Again, I am not against the fact that the current government is trying to control inflation by adjusting its levels of spending, taxation and raising interest rates. As a matter of fact, inflation and GDP growth are good measures as they are reliable sources of information for foreign investors (both fixed income investors and stock investors). Fixed income investors are more interested in inflation as it can help them to know the worth of their money today after discounting their expected future returns by inflation. Stock investors would also factor inflation into their returns on investment in the hope of generating higher rates of return if inflation is low or moderate. Strangely, in spite of all these economic pursuits and jargons, the most important thing to Ghanaians is jobs and not what the GDP growth is or the inflation figures are. To the lame man, this is noise until the fruits are seen and experienced. The high unemployment rate is appalling and something needs to be done about it. Again, much as the government is pursuing fiscal and monetary policies to create a favorable business environment for investors to come, it must also pursue policies that are directed uniquely towards the attraction of more Direct Foreign Investment (DFI) and Portfolio investment which has the propensity to reduce the unemployment rate. Fixed income investors, stock investors are all potential investors for DFI and Portfolio investment respectively in Ghana. Also, it is true that the Ghana Stock Exchange is comparatively not well developed to attract more portfolio investment but the government must come up with policies that would improve its trade status internationally despite the current fiscal and monetary policies in place. For example, government policies should be in place for the crude oil exploration and mining companies in Ghana to start trading in crude oil stocks on Ghana Stock Exchange once oil production begins in 2010. The fact is Gold is traded on the exchange by companies such as AngloGold Ashanti so why not crude oil. All these can help in the elevation of the status of Ghana Stock Exchange internationally.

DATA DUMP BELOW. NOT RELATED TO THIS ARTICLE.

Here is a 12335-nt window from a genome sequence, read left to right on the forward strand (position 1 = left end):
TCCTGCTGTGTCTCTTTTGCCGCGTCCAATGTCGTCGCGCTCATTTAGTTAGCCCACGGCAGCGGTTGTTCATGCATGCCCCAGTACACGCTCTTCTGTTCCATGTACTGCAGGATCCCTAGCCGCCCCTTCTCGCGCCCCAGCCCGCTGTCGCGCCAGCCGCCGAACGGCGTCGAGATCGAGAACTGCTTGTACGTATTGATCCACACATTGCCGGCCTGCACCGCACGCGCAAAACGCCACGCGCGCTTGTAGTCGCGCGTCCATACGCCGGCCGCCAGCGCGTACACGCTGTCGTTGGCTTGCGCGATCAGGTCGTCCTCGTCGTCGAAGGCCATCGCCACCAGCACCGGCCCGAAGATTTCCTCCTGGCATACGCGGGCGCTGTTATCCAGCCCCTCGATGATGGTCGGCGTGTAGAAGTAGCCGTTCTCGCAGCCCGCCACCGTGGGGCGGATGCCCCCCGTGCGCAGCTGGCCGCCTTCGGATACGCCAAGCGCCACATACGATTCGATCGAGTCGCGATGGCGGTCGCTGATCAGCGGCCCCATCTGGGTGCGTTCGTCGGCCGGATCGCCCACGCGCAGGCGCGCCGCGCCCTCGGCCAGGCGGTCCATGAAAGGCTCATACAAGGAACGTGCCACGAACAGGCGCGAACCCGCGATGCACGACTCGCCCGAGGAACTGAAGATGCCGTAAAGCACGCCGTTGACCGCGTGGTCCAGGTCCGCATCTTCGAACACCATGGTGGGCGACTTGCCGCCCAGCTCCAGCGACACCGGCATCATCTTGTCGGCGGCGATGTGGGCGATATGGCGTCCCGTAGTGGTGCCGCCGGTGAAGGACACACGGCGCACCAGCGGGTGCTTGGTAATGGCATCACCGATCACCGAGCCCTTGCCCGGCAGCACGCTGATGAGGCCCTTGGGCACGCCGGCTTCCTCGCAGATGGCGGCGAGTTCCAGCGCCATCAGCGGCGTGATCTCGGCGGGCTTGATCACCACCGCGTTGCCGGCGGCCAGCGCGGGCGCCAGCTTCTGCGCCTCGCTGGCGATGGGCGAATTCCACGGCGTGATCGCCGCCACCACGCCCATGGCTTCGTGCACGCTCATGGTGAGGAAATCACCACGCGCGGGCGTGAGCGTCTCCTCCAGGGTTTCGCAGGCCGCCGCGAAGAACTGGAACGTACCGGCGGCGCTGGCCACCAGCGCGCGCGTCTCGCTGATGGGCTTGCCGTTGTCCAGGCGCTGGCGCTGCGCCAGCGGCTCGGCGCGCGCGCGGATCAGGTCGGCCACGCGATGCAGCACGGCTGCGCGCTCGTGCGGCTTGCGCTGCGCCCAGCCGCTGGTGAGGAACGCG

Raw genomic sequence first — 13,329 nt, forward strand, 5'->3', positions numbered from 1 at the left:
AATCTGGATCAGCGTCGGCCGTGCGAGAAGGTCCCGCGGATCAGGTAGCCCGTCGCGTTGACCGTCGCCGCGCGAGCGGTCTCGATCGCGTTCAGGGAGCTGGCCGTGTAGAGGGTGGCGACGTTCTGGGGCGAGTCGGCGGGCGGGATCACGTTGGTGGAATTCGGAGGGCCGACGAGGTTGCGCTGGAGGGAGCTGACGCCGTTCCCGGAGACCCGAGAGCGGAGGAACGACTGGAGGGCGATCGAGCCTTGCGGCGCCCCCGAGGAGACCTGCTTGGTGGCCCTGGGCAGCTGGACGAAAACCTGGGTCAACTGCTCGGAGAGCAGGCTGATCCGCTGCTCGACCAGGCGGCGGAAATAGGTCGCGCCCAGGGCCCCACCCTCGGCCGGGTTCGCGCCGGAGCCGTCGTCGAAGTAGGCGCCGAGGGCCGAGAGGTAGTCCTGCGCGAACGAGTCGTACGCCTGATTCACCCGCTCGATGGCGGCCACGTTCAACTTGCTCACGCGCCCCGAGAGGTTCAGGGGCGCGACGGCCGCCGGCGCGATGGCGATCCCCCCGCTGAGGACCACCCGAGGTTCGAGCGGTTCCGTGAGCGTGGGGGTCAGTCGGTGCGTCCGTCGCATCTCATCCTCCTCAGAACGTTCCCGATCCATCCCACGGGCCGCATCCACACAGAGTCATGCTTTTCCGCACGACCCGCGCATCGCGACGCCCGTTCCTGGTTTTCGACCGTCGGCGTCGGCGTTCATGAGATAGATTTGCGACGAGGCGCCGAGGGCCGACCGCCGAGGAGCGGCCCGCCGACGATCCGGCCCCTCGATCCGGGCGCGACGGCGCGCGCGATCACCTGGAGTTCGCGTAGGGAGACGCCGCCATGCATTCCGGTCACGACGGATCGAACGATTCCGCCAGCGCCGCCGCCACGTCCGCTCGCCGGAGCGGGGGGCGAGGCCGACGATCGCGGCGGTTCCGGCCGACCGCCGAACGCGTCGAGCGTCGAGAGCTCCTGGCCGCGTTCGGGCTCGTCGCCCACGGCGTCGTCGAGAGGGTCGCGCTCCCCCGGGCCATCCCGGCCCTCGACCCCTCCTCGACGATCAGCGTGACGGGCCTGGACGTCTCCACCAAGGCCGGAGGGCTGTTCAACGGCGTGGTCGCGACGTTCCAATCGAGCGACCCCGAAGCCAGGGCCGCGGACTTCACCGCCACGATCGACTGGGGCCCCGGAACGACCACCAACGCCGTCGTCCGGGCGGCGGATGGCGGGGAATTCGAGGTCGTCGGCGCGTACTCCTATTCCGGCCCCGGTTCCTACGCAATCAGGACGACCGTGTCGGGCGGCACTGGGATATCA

Another fact about DFI and Portfolio investment is that they would serve as leading indicators for monitoring the growth of the economy of Ghana. As leading indicators, it presupposes that economic growth will be trailing the two entities DFI and Portfolio investment. Which also means changes in them would occur before economy growth changes occur. Consequently, as DFI and Portfolio investments go down it sends a signal that economic downturn or recession is on the way. Likewise, when they go up, it’s a signal that positive economic growth is at the corner. Also, unemployment is a lagging indicator which means it changes sometime after the economy has changed. Again, as a lagging indicator, it trails economic growth and this presupposes that changes in it occurs sometime later after the economy changes. It suggests that when the economy goes down, some time later unemployment would begin to go up. On the other hand, when economy goes up, sometime later unemployment begins to go down. In fact, the time when these things happen may be stochastic as they could be two quarters, one year, some business cycles and so on. In reality, there is a correlation between the leading indicators DFI, Portfolio investment and the lagging indicator unemployment. As DFI, Portfolio investment increases it reflects later in reduce unemployment. Also, I am of the view that the ruling government’s emphasis is on DFI but I am recommending a strong reconsideration of Portfolio investment. Next, in similar economics context, GDP growth and inflation are coincident indicators in that they change as the economy changes. That means as the economy moves up so they do. Remember that as GDP grows there is an attendant increase in prices and that is what causes inflation rate to go up. Also when the economy cools so does GDP goes down. In the second part of this article, I would continue with the policies that are needed and throw more light on portfolio investment and the invigoration of Ghana Stock Exchange.

Source: Charles Horace Ampong